Here’s a short story I wrote a while back for a creative writing course, that was later published in the school literary magazine. I think it’s got just enough of a touch of horror and paranormal to fit in on this blog, so here you are!
Edith and the Fairies
Edith’s photo albums were the centerpiece of her table. The yellow post-its on their covers said ‘Open Me’, which intrigued her as it was her handwriting, but she didn’t remember writing it. She’d have to look at it during breakfast.
She put a plate of eggs and toast in her husband Howard’s place and set the newspaper out for him.
“Howard honey!” she called out. “Breakfast!”
A giggling sound like tinkling bells sounded from just behind her. Edith turned her head and smiled. It was one of her friends, an electric blue winged child no bigger than a human finger.
“Don’t you look lovely today, dearest,” Edith said with a smile. “Would you like some toast? I could make you some tea?”
The fairy covered its mouth to suppress a laugh and shook its head.
“Are you sure?”
Edith had known to be quiet about fairies all her life. After all, she’d seen her older sister carted off to an asylum for insisting she saw the pretty blue creatures. Edith never spoke of them for fear the same fate. She hadn’t even told Howard.
Where was that silly man of hers? He always loved eggs in the morning. Maybe he was in his study?
Like the good wife that she was, Edith transferred her husband’s breakfast onto a tray along with his newspaper. She got to the door, closed as usual. But something was different. Something smelled… rotten.
“Howard?” she said. “Are you in there? What is that awful smell?”
Edith pushed on the door, but something was stuck in the way. Her old bones creaked as she applied more pressure and forced it open. Stench rolled from the darkness like a plague, worse than anything she’d ever smelled.
“Howard, what on earth is–” Edith balanced her tray carefully using her knee to help, and flicked the switch on the all.
The breakfast fell from her hands, the plates shattered. Edith screamed in horror at the sight before her. The smell… was Howard. But how could this be? She’d only just brought him breakfast yesterday, yet he looked as if he’d been dead for a long, long time.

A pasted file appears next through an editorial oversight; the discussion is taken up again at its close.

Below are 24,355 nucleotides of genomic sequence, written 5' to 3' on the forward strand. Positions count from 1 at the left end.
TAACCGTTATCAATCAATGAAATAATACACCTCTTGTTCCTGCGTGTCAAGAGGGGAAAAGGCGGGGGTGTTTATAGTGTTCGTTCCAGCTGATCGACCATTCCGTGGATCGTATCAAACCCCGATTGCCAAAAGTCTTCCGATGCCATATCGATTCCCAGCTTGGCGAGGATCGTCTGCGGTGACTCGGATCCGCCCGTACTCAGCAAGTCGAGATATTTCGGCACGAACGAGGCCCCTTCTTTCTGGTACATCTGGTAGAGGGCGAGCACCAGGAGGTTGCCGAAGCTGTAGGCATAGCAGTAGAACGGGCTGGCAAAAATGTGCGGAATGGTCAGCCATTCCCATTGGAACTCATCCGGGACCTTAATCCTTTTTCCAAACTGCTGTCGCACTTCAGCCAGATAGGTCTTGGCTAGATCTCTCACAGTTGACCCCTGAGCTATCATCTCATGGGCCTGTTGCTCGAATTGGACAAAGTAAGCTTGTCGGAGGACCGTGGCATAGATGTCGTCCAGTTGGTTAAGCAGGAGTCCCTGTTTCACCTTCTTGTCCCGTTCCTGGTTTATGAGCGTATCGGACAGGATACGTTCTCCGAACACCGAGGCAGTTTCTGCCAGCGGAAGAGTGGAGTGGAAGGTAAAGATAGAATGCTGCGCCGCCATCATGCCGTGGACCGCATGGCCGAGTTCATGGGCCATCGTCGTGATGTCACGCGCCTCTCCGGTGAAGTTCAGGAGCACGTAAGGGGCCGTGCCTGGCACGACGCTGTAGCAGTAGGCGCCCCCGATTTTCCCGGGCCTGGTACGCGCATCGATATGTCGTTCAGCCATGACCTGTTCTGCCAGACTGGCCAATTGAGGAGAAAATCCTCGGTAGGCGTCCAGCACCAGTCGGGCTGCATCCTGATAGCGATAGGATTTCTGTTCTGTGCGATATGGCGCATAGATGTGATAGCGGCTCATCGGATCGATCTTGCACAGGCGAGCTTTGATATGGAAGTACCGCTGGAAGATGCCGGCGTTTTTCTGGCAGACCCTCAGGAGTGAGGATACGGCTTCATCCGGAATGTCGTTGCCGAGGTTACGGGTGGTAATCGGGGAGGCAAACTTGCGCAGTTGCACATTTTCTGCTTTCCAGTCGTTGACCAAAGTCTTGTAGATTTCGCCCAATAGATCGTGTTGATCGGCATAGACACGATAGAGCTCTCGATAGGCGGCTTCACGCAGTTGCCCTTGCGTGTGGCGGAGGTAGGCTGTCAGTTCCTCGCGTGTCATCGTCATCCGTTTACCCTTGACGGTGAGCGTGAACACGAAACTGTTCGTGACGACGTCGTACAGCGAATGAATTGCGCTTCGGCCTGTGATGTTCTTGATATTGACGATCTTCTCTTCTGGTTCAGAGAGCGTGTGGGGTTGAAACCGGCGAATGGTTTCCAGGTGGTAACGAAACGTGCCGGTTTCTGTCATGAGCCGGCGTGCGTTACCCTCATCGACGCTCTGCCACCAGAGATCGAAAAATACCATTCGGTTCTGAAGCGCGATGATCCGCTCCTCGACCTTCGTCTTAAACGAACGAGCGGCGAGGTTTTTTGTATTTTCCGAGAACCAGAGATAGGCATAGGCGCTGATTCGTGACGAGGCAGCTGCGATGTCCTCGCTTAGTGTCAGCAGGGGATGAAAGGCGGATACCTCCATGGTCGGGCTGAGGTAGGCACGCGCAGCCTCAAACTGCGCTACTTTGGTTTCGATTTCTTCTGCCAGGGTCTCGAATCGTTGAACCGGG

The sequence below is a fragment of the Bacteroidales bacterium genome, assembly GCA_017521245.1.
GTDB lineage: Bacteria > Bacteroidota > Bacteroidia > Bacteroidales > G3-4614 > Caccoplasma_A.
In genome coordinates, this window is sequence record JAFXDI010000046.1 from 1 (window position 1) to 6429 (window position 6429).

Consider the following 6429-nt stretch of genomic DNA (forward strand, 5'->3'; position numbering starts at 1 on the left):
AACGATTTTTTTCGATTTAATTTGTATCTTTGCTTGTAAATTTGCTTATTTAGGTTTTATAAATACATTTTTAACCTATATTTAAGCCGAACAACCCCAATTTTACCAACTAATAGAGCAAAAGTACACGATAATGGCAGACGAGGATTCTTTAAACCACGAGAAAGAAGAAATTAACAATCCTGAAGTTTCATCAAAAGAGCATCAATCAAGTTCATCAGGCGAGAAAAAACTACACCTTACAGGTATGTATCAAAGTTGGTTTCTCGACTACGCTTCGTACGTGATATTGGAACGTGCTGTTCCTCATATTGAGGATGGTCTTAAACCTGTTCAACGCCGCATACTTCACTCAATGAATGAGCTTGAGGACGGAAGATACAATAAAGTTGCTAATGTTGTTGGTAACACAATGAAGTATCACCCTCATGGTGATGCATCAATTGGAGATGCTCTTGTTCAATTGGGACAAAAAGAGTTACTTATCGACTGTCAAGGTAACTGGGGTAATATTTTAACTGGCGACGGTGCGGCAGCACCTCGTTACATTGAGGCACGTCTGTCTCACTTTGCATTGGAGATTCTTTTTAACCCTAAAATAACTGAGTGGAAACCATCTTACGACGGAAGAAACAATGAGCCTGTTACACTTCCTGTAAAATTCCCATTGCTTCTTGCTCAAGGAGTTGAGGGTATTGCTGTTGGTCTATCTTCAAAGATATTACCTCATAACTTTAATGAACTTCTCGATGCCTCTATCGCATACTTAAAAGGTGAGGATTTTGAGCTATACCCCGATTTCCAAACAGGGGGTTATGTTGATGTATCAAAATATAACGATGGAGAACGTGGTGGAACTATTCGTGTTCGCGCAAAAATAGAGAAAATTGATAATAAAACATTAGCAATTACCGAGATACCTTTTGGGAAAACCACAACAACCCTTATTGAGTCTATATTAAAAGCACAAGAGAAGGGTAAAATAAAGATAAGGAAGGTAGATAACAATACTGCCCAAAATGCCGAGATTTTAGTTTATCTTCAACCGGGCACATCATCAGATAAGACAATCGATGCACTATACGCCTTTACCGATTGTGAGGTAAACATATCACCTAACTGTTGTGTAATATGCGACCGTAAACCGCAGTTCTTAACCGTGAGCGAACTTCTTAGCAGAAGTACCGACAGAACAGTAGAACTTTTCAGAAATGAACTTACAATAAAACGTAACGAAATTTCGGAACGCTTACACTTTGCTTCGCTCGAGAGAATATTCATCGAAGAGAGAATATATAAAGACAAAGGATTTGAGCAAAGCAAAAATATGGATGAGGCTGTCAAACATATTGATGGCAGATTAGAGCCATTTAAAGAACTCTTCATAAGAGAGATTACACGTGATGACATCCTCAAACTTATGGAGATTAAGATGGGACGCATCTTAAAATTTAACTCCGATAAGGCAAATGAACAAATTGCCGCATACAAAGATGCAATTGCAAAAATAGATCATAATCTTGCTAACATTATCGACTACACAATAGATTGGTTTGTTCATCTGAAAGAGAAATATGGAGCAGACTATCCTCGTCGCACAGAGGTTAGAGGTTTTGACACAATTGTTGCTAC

She took a step back, and her foot landed in something squishy. She looked down and saw a collection of broken ceramic plates, and their grotesque meals strewn about the floor. There were creatures living in the pungent piles – maggots, flies, and god only knew what else.
She had to get to the phone, call the police. Someone must have broken into their home. Someone had done this to her poor Howard.
Edith blinked back tears and stumbled out of the room, messy tray in hand. Blue creatures fluttered near her head.
“Howard’s dead,” she whispered to her friends. “My Howard, oh Howard…” The kitchen now. She could do this. She had to call someone. She put the tray in the sink and picked up the phone. Something breezed against her temples – the light, sweet touch of miniscule fingertips. Edith turned her head to see that the fairy had pulled something shiny from her skin. It sparkled like a grain of sand made from a diamond.
“Oh, how lovely! Where did you get that?” Edith clapped. The fairy shook its head playfully and stuffed its prize into a small pouch.
Edith looked down at her hand. Had she been on the phone with someone? Or was she trying to call someone? Hopefully someone had been calling her. People didn’t call nearly as often as they should, and it made her feel lonely. Especially her silly daughter. Now that she had moved out, it was if her dear parents who raised her meant nothing. The least the girl could do was drop by for a visit, maybe call every few days just to chat.
What could that be? Edith wandered towards the noise and found it coming from her computer. A little icon appeared. Would she accept a call from Amber MacGregor? Who was Amber MacGregor? Why was there a phone picture on the computer? Curious, Edith slowly dragged the virtual pointer onto the phone symbol and clicked.
A young girl’s face lit up the screen and a smile exploded across Edith’s lips. “Charlotte! I was just thinking of you! How are you doing that?”
“Doing what?” her voice was tired as it drifted through the speakers.
“How are you in the TV?”
“Grandma, it’s not a TV. It’s skype. Remember, I helped set it up for you when I visited last Spring break?”
Edith couldn’t remember, but she wasn’t going to make a fool of herself by looking as if she’d forgotten. “Yes, yes, of course. Don’t call me grandma, girl, I’m much too young for that. You should call more often, Charlotte, it’s good to hear your voice! But, heavens, what is that you’ve gone and done to your hair?”
“It’s Amber. Charlotte’s your daughter. I’m her daughter. She said I should call to wish you a happy birthday since we can’t come down this year to visit.” Edith frowned. The voice wasn’t tired, she realized, it was bored. “I don’t see the point. You’re going to forget the moment I hang up. For once you could get my damn name right.”